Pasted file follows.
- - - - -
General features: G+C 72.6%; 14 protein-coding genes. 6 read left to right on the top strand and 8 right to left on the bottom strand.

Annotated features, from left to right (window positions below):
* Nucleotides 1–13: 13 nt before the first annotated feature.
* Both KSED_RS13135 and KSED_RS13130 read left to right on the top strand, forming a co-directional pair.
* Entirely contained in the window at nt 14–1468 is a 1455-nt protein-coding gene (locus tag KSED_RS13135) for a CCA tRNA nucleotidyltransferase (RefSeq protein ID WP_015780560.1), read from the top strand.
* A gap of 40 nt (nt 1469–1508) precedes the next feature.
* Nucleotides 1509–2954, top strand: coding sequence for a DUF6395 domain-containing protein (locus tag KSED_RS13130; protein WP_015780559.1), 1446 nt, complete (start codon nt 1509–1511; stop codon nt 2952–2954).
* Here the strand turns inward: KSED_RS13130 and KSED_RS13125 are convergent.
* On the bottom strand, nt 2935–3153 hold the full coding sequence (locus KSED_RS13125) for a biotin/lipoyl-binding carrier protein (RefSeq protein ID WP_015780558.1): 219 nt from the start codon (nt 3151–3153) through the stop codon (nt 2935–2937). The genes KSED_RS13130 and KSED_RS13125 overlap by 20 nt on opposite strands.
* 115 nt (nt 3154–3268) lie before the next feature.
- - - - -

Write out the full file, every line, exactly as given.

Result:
General features: G+C 72.6%; 14 protein-coding genes. 6 read left to right on the top strand and 8 right to left on the bottom strand.

Annotated features, from left to right (window positions below):
* Nucleotides 1–13: 13 nt before the first annotated feature.
* Both KSED_RS13135 and KSED_RS13130 read left to right on the top strand, forming a co-directional pair.
* Entirely contained in the window at nt 14–1468 is a 1455-nt protein-coding gene (locus tag KSED_RS13135) for a CCA tRNA nucleotidyltransferase (RefSeq protein ID WP_015780560.1), read from the top strand.
* A gap of 40 nt (nt 1469–1508) precedes the next feature.
* Nucleotides 1509–2954, top strand: coding sequence for a DUF6395 domain-containing protein (locus tag KSED_RS13130; protein WP_015780559.1), 1446 nt, complete (start codon nt 1509–1511; stop codon nt 2952–2954).
* Here the strand turns inward: KSED_RS13130 and KSED_RS13125 are convergent.
* On the bottom strand, nt 2935–3153 hold the full coding sequence (locus KSED_RS13125) for a biotin/lipoyl-binding carrier protein (RefSeq protein ID WP_015780558.1): 219 nt from the start codon (nt 3151–3153) through the stop codon (nt 2935–2937). The genes KSED_RS13130 and KSED_RS13125 overlap by 20 nt on opposite strands.
* 115 nt (nt 3154–3268) lie before the next feature.